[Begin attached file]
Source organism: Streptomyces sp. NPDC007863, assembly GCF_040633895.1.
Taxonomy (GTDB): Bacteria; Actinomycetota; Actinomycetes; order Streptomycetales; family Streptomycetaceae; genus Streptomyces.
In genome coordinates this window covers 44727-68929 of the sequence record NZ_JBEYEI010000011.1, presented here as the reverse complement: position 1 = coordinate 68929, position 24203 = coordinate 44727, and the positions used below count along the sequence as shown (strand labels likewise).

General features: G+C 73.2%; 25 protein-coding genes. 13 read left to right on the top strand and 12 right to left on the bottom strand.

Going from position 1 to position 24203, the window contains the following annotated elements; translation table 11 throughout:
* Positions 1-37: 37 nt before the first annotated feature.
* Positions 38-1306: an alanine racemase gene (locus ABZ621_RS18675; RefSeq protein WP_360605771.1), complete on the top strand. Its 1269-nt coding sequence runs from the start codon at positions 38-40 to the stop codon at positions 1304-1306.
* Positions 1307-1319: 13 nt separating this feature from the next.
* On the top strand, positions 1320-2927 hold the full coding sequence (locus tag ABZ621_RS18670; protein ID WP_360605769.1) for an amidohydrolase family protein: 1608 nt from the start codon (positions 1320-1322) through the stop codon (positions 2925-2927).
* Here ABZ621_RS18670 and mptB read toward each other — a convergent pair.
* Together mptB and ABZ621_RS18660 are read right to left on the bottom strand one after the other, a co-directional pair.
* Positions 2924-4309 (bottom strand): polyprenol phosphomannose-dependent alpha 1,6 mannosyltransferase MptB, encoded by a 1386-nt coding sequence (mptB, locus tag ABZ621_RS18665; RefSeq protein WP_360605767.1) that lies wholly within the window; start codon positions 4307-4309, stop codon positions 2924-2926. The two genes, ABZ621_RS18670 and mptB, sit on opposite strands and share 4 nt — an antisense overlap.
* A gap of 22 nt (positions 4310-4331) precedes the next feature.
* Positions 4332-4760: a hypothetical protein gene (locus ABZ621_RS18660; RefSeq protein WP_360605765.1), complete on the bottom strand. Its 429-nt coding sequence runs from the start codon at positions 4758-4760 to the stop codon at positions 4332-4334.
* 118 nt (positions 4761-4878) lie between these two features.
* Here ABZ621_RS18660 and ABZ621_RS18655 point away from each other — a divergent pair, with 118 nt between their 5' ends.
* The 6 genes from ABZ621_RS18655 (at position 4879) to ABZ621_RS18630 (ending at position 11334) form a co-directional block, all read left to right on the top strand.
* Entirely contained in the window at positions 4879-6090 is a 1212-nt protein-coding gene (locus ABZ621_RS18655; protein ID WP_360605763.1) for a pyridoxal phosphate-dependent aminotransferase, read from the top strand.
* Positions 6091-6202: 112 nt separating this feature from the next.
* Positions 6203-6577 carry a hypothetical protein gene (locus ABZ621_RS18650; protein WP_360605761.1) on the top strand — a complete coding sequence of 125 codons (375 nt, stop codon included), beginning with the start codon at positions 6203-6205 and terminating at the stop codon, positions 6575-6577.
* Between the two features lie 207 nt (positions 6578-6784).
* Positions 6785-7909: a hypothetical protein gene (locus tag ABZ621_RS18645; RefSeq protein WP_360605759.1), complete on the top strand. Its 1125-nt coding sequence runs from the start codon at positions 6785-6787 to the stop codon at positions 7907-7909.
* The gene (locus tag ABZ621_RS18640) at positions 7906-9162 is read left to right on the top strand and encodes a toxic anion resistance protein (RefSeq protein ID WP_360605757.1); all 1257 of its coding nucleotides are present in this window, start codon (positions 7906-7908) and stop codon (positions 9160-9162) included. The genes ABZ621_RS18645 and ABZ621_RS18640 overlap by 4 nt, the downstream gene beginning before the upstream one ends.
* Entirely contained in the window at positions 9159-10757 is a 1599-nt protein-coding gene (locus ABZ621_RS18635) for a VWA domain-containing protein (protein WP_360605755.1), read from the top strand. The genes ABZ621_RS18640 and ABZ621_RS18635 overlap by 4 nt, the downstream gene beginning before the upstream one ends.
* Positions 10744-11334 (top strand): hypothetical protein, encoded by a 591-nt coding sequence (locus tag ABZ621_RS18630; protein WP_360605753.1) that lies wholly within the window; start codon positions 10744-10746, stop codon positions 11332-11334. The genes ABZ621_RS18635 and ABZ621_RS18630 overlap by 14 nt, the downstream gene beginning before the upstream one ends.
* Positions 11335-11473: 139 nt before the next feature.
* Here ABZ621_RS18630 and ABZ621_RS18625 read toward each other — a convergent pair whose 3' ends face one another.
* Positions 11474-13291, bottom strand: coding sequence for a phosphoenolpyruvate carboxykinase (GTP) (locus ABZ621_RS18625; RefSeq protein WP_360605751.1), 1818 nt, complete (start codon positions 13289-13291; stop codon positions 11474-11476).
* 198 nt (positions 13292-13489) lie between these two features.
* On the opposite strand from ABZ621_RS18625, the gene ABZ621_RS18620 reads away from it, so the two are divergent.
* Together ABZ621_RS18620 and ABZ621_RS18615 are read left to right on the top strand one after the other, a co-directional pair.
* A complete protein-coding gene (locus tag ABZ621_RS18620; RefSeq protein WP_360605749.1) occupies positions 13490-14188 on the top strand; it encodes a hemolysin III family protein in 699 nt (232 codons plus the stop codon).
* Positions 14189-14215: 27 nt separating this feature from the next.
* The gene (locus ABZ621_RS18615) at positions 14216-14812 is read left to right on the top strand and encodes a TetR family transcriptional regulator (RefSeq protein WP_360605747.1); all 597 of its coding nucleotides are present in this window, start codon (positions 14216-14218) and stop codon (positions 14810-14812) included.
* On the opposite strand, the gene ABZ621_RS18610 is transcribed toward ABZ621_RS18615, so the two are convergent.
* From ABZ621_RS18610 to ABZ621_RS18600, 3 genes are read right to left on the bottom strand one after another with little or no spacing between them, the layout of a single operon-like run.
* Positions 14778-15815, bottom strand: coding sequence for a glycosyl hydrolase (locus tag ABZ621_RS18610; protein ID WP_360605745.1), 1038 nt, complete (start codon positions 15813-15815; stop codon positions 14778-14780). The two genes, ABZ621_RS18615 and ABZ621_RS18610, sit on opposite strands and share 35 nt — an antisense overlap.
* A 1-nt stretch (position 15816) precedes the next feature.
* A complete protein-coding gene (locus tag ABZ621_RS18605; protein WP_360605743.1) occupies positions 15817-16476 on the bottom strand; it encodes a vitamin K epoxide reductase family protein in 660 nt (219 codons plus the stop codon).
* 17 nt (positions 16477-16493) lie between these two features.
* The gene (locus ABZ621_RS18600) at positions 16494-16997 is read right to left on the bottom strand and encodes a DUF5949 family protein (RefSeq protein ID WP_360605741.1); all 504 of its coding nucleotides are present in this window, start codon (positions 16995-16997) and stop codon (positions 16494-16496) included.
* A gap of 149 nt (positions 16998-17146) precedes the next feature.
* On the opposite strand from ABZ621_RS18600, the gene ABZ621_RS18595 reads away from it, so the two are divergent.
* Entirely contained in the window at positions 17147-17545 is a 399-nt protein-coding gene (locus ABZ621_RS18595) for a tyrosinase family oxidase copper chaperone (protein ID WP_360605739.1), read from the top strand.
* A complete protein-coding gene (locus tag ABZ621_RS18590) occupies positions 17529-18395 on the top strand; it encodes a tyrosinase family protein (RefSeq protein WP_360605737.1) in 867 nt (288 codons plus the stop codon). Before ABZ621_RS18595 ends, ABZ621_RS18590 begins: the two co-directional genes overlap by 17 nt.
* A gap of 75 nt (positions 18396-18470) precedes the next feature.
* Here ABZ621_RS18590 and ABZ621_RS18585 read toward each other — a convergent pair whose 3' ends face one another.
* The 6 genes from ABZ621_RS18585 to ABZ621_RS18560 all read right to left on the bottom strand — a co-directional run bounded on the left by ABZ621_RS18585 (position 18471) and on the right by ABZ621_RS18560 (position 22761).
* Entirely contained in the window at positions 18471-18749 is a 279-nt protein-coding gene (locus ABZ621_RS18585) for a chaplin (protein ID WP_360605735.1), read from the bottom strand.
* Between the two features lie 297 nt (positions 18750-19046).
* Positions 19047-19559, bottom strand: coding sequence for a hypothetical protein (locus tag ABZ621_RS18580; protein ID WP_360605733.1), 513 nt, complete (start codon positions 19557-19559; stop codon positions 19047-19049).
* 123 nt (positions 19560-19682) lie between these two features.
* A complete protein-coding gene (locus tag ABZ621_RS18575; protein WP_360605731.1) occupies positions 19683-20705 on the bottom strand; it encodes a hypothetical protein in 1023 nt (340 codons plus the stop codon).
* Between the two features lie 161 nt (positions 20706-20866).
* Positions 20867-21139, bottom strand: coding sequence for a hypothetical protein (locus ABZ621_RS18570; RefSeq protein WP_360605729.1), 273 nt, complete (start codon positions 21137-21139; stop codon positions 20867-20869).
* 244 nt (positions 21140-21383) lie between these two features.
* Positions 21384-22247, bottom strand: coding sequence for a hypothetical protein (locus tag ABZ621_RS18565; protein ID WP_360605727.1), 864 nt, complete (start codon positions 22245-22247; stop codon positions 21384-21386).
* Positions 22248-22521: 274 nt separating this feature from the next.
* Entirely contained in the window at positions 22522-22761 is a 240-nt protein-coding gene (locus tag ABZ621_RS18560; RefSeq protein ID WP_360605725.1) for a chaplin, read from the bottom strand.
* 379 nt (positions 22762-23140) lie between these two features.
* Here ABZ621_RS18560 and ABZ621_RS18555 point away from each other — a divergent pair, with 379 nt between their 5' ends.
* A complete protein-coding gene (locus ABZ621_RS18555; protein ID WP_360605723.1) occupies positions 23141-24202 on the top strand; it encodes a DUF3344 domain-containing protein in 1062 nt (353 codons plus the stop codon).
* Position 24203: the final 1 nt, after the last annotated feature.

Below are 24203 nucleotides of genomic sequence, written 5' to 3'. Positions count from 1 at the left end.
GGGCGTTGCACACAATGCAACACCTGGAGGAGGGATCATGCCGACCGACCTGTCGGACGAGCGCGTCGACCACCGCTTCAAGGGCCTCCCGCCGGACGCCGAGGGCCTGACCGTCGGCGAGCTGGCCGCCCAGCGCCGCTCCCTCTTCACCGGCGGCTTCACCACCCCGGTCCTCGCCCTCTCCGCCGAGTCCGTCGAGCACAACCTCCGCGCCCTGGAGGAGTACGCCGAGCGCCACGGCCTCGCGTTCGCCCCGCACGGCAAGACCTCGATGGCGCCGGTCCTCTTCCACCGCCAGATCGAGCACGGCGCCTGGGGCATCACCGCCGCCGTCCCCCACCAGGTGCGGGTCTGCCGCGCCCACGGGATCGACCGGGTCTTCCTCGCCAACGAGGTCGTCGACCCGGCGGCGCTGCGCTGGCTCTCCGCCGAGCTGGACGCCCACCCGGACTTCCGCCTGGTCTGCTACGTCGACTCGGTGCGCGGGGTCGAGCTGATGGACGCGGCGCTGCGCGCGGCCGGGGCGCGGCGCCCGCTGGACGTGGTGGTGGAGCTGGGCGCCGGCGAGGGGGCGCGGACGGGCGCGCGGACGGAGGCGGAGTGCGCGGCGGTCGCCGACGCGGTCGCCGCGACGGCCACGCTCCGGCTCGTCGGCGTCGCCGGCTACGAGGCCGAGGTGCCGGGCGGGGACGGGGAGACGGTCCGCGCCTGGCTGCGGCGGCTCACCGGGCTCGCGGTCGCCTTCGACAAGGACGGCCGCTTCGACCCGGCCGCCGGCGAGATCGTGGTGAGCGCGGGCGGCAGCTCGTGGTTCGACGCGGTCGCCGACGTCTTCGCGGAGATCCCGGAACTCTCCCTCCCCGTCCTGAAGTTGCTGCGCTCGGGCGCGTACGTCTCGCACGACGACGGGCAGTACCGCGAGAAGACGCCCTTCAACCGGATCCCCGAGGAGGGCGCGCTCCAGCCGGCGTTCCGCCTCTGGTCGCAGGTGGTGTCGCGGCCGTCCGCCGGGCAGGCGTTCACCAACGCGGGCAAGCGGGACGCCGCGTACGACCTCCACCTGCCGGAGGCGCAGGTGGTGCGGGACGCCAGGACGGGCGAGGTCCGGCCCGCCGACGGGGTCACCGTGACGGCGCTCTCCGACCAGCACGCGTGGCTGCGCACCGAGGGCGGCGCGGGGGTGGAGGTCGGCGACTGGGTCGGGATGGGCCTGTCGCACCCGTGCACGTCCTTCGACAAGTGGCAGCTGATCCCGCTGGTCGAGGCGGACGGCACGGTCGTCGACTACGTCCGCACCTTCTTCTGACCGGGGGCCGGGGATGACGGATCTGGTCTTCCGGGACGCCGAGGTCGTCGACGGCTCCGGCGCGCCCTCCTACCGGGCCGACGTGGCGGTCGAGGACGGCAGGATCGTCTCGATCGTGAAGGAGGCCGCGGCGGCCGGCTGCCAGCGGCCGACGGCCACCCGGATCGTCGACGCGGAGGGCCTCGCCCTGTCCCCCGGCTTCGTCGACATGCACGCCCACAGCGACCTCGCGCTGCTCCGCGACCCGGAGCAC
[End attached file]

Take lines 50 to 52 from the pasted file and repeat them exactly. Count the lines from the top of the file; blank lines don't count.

* Between the two features lie 297 nt (positions 18750-19046).
* Positions 19047-19559, bottom strand: coding sequence for a hypothetical protein (locus tag ABZ621_RS18580; protein ID WP_360605733.1), 513 nt, complete (start codon positions 19557-19559; stop codon positions 19047-19049).
* 123 nt (positions 19560-19682) lie between these two features.